I’m finishing up my sixth year of teaching, and I know this may come as a shock to some, but… I’ve seen some racist things happen in the classroom *awkward white gasp*. There was the one time two of my students donned blackface during a video project on Of Mice and Men, or the time I caught wind of some white students using racial slurs on their Twitter accounts, and of course the time a group of five boys — four white boys and one boy of color — declared they were comfortable calling each other wiggas and n____ because the “tone they said it in wasn’t offensive.” If you need a non-teaching example, see any time white people sing-scream n____ at a hip-hop concert because we’re “post-racial” or something like that. You might be wondering if meaningful reflection and growth happened after these appalling events, and to find your answer I invite you to think about the following: How many white families do you know that are comfortable breaking down the overt and covert complexities of racism throughout the history of our nation? Now that you’ve located a single digit number (or zero), let’s move on.
When non-teacher friends hear these stories, their responses vary. Some melt into a puddle of profound disbelief. Others go, “Yep. This is America,” while others even take a breath to deny its truth because of course, we live in a post-racial society where implicit bias and institutionalized oppression would never, ever happen. I don’t know which response you’d give, but trust me, if you’ve taken even the tiniest smidge of time to absorb stories outside of your racial group, this is not a surprise particularly when students are growing up in a culture of white supremacy, while white adults systemically neglect to pursue truth and reconciliation regarding our history. We do not do a good enough job of teaching students in our education system about the reality of the history of race in America. The results ricochet off the walls of our classrooms, shatter their way out of our doors, and continue to fracture our communities physically, emotionally, and socially. We need some truth and reconciliation.
Returning to the examples above, the use of racial slurs with a non-offensive tone by the five boys received a tone deaf response. Out of the five families, four of them — three white, one of color — accepted the punishment and vowed to talk with their sons at home regarding their behavior, but vowing to talk to your kids is always a pretty ambiguous parenting statement. The majority of white families might read off their apolitical script: “Now, sweetie. You know that’s a bad word, right? Please don’t say it anymore.” Families of color are much more apt to share historical factors, personal stories, and modern reclamation as pieces of how this racial slur has become what it is today. The remaining white family did not understand why the boys were being punished. The list of responses given consisted of, but was not limited to: But they all agree it is fine. They’re his wiggas, his posse, it’s friendly. You don’t understand the tone the boys are using with the words. There’s no power imbalance here. The one boy is okay with it, so what’s the problem?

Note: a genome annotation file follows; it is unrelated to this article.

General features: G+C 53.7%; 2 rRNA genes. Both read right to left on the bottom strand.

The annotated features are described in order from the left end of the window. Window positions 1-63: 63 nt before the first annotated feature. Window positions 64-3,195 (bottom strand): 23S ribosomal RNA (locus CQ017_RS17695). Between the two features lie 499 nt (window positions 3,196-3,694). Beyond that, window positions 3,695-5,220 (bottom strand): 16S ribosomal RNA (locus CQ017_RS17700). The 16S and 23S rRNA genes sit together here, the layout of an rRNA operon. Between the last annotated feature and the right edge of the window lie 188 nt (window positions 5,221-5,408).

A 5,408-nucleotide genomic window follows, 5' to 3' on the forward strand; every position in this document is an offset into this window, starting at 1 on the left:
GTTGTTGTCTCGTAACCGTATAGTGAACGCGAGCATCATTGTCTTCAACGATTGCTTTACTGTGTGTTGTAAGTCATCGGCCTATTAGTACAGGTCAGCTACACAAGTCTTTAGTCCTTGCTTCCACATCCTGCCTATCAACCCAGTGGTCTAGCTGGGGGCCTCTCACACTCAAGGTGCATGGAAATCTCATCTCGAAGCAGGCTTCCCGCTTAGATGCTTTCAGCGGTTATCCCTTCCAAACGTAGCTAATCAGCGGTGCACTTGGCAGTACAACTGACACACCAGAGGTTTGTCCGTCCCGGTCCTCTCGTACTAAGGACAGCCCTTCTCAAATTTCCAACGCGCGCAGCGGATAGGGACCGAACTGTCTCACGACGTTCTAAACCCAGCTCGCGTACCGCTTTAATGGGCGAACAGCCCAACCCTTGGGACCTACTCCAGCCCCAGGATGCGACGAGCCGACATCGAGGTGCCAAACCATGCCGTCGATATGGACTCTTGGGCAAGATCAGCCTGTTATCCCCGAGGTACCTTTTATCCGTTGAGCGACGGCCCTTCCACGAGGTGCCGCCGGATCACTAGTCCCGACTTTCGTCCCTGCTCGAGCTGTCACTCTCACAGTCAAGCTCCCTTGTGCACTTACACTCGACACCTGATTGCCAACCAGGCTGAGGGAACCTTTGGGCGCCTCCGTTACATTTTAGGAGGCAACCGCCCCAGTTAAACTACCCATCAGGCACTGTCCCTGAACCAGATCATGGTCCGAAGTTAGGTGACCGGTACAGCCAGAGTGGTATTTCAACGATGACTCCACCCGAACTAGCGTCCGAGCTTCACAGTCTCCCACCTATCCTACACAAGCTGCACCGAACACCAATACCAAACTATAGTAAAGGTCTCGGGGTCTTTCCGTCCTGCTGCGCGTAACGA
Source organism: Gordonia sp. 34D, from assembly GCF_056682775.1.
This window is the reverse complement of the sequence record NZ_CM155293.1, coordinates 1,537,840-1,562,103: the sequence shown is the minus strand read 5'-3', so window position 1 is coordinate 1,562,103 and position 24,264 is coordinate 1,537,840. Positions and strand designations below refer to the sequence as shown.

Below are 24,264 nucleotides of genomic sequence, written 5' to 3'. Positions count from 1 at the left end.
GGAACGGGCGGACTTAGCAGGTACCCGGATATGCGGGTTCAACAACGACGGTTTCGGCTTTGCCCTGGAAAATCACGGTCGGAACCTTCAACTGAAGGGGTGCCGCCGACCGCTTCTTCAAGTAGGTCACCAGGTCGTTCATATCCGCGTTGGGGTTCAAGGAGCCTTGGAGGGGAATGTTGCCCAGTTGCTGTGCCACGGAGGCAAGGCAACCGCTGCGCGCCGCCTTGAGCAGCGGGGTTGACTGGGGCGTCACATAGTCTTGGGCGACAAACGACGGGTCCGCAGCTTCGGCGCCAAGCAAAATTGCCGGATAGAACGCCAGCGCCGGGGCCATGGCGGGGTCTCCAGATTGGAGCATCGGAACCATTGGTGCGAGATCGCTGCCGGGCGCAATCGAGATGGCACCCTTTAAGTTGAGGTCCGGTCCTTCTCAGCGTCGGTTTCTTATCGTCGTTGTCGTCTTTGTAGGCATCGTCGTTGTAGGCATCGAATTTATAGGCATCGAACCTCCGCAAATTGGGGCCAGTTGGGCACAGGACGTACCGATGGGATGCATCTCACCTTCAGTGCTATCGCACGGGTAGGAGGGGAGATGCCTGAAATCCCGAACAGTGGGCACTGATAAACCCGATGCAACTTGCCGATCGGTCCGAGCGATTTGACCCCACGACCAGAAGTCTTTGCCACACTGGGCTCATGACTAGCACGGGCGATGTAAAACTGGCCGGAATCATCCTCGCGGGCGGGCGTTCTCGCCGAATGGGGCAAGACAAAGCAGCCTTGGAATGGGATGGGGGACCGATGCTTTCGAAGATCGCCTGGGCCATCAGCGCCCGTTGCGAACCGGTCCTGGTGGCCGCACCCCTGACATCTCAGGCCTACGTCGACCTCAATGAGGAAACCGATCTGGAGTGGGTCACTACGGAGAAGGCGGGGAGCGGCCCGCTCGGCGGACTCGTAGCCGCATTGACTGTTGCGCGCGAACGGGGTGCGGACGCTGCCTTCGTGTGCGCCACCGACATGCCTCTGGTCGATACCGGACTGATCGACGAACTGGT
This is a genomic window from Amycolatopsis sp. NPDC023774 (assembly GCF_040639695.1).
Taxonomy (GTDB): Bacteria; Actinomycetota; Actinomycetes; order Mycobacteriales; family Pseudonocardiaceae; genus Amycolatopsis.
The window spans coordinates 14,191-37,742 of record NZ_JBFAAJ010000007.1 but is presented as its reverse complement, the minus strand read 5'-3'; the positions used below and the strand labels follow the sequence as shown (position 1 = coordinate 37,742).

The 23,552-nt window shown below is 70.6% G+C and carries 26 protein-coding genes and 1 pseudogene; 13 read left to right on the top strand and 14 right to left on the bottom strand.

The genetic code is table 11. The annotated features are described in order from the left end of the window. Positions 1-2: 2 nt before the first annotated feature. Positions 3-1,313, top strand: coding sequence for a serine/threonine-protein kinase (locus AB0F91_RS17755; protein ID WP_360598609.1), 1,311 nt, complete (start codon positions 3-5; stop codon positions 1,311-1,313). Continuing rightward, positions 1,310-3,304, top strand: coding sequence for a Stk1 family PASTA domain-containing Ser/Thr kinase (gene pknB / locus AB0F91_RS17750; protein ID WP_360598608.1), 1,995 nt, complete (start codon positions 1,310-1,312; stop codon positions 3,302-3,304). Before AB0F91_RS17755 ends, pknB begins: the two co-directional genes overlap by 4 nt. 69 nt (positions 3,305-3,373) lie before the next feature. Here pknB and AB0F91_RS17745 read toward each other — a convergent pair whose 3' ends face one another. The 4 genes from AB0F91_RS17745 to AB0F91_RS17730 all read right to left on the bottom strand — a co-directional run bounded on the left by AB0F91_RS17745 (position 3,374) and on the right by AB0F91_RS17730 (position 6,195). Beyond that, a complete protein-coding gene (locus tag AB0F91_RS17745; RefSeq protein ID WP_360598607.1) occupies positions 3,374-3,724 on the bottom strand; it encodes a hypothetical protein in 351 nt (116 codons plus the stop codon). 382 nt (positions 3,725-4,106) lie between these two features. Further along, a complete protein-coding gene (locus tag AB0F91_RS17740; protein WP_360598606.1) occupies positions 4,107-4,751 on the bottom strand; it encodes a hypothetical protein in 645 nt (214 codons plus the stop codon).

My fellow white people, if you do not know this yet, please know: You do not want to be that family. This family’s response runs parallel to the white father who stood idly by offering me nothing more than a shoulder shrug as his daughter screamed n____ at a Kendrick Lamar concert.
You don’t want to be that family, and you don’t want to spend time memorizing the dance choreography to Donald Glover’s “This Is America” because you think it’s cool. Obliviously imitating powerful black art is in the same vein as letting your children use racial slurs just because you aren’t comfortable — or are grossly ignorant on — discussing the vile side of American history and culture that the art is bringing to the forefront. This white dysconsciousness is potent fuel for the continuation of oppressive structures and actions playing out today.